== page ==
Michael Matheson: I have given the member an assurance that we will consider the findings of her sub-committee’s report. Once we have had the opportunity to consider them in detail, as well as the issues that have been raised by the Public Audit and Post-legislative Scrutiny Committee, we will be able to respond to these matters. I am sure that the member will recognise that it is important that ministers give thorough consideration to these issues in coming to a determination.

On the wider issue of the SPA’s structure, and the way in which the SPA operates, the member will be aware that I have asked Her Majesty’s inspectorate of constabulary for Scotland to bring forward the governance aspect of its statutory inspection that was due to take place this year. HMICS has agreed to do that and intends to publish a report by 22 June on those issues. In its letter to me, the Public Audit and Post-legislative Scrutiny Committee welcomed my decision to ask for that work to be undertaken.

It is important that we consider these issues, and I assure the member that we are considering them carefully, and we want to ensure that they are appropriately addressed.

On the wider issue of the governance and structure of the SPA, there is no doubt that there are aspects of the way in which the SPA has operated over the past few years that have not worked as well as they should have and that there are areas in which I believe further improvements could be made.

I have been clear about the need for the SPA to operate in an open and transparent manner as it undertakes its processes and considers matters, and I have repeatedly made that clear. However, there is no doubt that there have been improvements in the way in which the SPA has been operating. For example, as was set out in evidence that was given to the Public Audit and Post-legislative Scrutiny Committee, there have been improvements in the way in which the SPA has considered issues such as the contact, command and control division; improvements in the relationship between the SPA and the executive team in Police Scotland; and improvements in the way in which it has taken forward work on the development of the 2026 strategy.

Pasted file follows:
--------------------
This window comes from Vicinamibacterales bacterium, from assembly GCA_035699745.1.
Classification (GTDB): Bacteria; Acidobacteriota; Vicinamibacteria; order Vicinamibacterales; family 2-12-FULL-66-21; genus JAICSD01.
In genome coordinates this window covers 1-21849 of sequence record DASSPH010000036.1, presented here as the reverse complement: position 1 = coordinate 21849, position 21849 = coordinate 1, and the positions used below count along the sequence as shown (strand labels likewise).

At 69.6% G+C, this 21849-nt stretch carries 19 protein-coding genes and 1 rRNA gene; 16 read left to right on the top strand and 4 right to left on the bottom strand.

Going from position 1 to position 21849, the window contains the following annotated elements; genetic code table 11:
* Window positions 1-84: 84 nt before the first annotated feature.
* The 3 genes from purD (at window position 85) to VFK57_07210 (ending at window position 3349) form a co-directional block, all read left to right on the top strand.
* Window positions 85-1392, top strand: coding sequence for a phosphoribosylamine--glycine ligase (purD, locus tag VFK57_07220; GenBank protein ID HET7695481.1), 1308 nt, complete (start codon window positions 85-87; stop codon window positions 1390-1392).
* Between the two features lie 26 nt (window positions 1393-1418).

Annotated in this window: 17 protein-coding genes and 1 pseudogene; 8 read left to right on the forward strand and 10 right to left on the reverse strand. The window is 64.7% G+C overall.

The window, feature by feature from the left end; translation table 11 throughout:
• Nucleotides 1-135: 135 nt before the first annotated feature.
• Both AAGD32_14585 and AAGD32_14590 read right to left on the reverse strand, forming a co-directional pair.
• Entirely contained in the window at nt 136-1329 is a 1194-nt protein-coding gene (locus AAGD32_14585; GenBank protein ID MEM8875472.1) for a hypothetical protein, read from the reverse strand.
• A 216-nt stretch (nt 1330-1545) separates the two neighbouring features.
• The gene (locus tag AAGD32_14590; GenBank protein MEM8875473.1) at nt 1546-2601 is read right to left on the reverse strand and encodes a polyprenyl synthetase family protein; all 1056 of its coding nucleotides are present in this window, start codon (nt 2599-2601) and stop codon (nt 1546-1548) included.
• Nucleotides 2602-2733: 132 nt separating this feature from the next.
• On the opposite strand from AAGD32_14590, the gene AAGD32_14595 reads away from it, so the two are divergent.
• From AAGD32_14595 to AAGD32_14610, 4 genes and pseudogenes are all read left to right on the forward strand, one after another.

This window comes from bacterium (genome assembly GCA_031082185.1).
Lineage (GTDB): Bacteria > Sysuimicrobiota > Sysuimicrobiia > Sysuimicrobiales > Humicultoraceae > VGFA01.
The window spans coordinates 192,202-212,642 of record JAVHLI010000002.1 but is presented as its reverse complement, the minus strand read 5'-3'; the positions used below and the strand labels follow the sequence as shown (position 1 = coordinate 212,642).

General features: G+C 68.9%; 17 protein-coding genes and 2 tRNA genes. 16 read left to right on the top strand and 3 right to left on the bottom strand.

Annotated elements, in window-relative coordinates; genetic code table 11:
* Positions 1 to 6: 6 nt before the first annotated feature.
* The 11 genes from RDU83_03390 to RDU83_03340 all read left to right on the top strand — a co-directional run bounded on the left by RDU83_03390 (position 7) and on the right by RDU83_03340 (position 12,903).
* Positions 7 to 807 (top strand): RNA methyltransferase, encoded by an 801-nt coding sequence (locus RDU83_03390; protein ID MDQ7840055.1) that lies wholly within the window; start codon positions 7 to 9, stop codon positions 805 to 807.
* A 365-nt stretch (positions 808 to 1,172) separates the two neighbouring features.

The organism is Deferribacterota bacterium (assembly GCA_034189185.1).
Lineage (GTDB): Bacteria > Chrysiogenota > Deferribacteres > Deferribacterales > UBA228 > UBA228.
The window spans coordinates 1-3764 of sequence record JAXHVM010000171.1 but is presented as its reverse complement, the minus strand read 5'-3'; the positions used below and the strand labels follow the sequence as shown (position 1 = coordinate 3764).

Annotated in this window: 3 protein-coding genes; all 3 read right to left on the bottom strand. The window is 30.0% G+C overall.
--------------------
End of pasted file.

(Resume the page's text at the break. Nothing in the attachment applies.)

Irrespective of that, I recognise the concerns that have been expressed by the Justice Sub-Committee on Policing and members of the Public Audit and Post-legislative Scrutiny Committee. I give the member an assurance that they will be considered carefully, and that the Government will come to a decision once it has considered all these matters.

Douglas Ross (Highlands and Islands) (Con): The evidence from the Justice Sub-Committee on Policing, the Public Audit and Post-legislative Scrutiny Committee, MSPs of all parties and, indeed, former board members is clear: Andrew Flanagan’s time as chair of the Scottish Police Authority should be over, and his continuation in that post is untenable. Does the Scottish Government continue to have full faith in Andrew Flanagan as chair of the Scottish Police Authority—yes or no?

Michael Matheson: As I have just said to Mary Fee, we will consider the findings of both committees’ work in this area and we will then come to a decision on this issue.

I am surprised that a member who is, apparently, his party’s spokesman on justice would not want to ensure that we go through due process in considering these issues. It is important that Government ministers give careful consideration to these issues when coming to a decision, and that is exactly what we will do. Once we have completed that process, we will set out our decision on this matter.

John Finnie (Highlands and Islands) (Green): It is my personal view that Mr Flanagan’s position is untenable and that he must go. The cabinet secretary will agree that we must have vibrant and diverse public boards. In his response to both committee reports, will he consider the impact that Mr Flanagan’s conduct has had on the likelihood of our being able to recruit women and ethnic minority people to these boards?

Michael Matheson: The member raises an important issue. This Government is clear about the need to have greater diversity on our public bodies. I recently made some further appointments to the SPA, and I have written to the chair of the SPA board in recent weeks, highlighting the need to have greater diversity on the board, as that is extremely important. It is also extremely important that, when ministers consider such issues, we follow due process in considering any concerns that are raised with us in order that we do not dissuade people from thinking about applying for appointments to public boards.